I do have some misgivings; I can't agree with his dismissal of 5.Bc6:+ bc6: 6.d4 f6 since the lines he gives to justify this are (heavily) insufficient and inconvincing. He may have a point though that with black having the bishop's pair it makes sense to open the position straight away with ed4:. Also in the Yandemirov chapter he says that Qd3 may be good for white but doesn't really give detailed analysis or a final verdict what leaves me wondering - is this variation any good y/n? And what should black do against Qd3??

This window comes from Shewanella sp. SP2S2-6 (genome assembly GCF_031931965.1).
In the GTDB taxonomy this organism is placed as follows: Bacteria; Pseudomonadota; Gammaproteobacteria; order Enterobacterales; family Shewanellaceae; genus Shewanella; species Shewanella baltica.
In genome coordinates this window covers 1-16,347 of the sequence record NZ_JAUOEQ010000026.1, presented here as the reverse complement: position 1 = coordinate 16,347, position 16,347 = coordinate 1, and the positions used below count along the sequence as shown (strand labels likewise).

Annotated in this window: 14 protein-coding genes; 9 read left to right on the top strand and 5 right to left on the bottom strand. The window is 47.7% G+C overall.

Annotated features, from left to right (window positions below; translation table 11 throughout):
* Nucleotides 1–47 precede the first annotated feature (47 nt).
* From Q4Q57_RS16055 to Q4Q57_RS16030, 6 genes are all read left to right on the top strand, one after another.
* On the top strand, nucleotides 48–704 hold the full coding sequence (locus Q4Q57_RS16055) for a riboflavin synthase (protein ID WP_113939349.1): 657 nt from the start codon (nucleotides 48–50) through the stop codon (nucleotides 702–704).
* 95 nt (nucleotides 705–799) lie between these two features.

So it's not all plain sailing but my overall verdict is quite positive. I would say 8 out of 10.
  
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Re: Slay the Spanish!
Reply #88 - 04/05/11 at 13:25:03
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'To emphasize the necessity of correct move orders by showing why certain move orders are wrong.'

>>>You are right, but i don't see the reason why he spent so many pages on it.

'But are these things unnecessary? Maybe, if you just want a reference work. But TT doesn't write reference works. He writes books.'